In the case of WES' recent transactions, the two insiders purchased via a secondary from the company last December at a greater price than WES fell to in the market on December 3, 2013. And Anadarko acquired WES as per a contribution agreement for a bit less than the stock traded for on March 3rd. Anadarko's 308,490 share acquisition is also more than the 290,200 share trading volume shown for WES on that day.

All these nuances of tagging and analyzing insider data are taken into account by our algorithms, which digest them to generate a single Insider Company Rating for a stock. If a stock ranks significantly bullish from an insider perspective, it qualifies to be analyzed fundamentally and technically. Only if a name passes all three tests will it make it on our newlsetter's recommended list.

Western Gas met our criteria back in December, and it does again right now. Anadarko's recent purchase has generated another significantly bullish insider rating on WES, and the company's Q4 results beat expectations for the third quarter in a row.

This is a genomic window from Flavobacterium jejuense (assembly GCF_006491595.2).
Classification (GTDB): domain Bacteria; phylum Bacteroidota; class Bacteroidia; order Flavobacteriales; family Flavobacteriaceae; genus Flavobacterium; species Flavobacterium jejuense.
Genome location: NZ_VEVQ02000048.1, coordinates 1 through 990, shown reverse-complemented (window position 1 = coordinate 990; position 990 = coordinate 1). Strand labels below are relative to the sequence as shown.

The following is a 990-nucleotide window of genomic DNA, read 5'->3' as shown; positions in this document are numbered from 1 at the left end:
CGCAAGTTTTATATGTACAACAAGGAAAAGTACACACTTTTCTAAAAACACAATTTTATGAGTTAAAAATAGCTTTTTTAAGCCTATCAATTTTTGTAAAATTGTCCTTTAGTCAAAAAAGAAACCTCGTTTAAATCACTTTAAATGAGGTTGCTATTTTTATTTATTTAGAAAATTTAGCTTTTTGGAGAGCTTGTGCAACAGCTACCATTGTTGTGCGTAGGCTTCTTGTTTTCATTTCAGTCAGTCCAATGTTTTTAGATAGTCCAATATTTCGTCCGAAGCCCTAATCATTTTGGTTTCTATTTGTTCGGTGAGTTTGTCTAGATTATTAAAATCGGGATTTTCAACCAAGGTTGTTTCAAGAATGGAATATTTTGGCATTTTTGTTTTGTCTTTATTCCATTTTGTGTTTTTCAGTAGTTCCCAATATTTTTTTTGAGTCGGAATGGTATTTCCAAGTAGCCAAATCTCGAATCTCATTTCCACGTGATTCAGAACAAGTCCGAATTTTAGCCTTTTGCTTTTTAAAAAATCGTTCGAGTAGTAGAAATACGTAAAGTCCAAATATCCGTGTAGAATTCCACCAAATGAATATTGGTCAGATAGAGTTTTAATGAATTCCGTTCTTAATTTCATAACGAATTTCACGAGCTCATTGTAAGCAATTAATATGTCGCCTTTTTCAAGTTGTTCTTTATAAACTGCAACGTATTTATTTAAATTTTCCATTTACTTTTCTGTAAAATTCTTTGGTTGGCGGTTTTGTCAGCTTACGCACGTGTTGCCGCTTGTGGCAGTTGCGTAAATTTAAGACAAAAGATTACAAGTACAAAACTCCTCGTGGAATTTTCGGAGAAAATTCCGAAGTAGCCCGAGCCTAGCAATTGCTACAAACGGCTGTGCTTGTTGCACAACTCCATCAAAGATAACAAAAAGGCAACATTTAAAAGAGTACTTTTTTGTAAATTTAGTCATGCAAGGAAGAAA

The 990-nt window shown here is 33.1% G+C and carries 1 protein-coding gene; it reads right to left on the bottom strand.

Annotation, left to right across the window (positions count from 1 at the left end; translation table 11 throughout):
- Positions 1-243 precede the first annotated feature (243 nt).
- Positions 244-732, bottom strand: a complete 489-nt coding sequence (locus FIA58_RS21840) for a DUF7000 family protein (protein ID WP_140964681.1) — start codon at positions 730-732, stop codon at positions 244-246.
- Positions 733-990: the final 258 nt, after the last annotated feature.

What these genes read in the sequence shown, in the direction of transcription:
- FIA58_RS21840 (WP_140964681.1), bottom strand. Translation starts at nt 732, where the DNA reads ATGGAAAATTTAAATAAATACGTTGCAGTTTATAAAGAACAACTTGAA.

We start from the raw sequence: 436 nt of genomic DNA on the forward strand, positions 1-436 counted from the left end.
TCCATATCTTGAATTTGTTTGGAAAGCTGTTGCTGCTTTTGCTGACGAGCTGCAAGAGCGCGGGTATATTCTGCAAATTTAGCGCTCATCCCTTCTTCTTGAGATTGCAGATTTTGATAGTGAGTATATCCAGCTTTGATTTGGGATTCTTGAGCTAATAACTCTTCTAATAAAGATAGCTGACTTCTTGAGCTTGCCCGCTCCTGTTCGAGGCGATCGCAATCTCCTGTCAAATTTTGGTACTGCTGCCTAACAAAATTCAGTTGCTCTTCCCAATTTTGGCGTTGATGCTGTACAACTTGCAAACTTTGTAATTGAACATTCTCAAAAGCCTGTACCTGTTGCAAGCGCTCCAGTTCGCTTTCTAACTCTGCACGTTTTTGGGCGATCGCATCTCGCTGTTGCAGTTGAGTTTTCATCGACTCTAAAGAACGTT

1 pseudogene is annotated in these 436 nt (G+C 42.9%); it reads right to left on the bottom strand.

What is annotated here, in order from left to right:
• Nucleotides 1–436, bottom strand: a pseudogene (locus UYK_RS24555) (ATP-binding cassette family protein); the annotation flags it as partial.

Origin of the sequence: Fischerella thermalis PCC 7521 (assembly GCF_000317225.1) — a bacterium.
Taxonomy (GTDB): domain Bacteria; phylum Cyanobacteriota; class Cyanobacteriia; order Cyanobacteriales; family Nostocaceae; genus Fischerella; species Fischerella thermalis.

Adjusted EBITDA for the period increased 31% year-over-year, to $129 million. For all of 2013, adjusted EBITDA rose 21%, to $458 million. Western's all-important distributable cash flow per unit increased 16% in 2013, to $2.28.

And while this MLP's latest quarterly payout of 60 cents puts WES' indicated yield at only 3.8% (which is low compared to most of the midstream MLPs we've bought into in the past), Western Gas bills itself as a "growth-oriented" MLP, and has lived up to that description by giving its investors a capital return of 16% in the past year.

A prospect with 20% total return potential doesn't make Western Gas the most exciting insider-generated idea these days compared with the various biotechs and special situations we've recently bought into. But for more conservative investors, WES looks at least as promising as the much discussed, also insider-bought GE.

Disclosure: I am long WES. I wrote this article myself, and it expresses my own opinions. I am not receiving compensation for it. I have no business relationship with any company whose stock is mentioned in this article.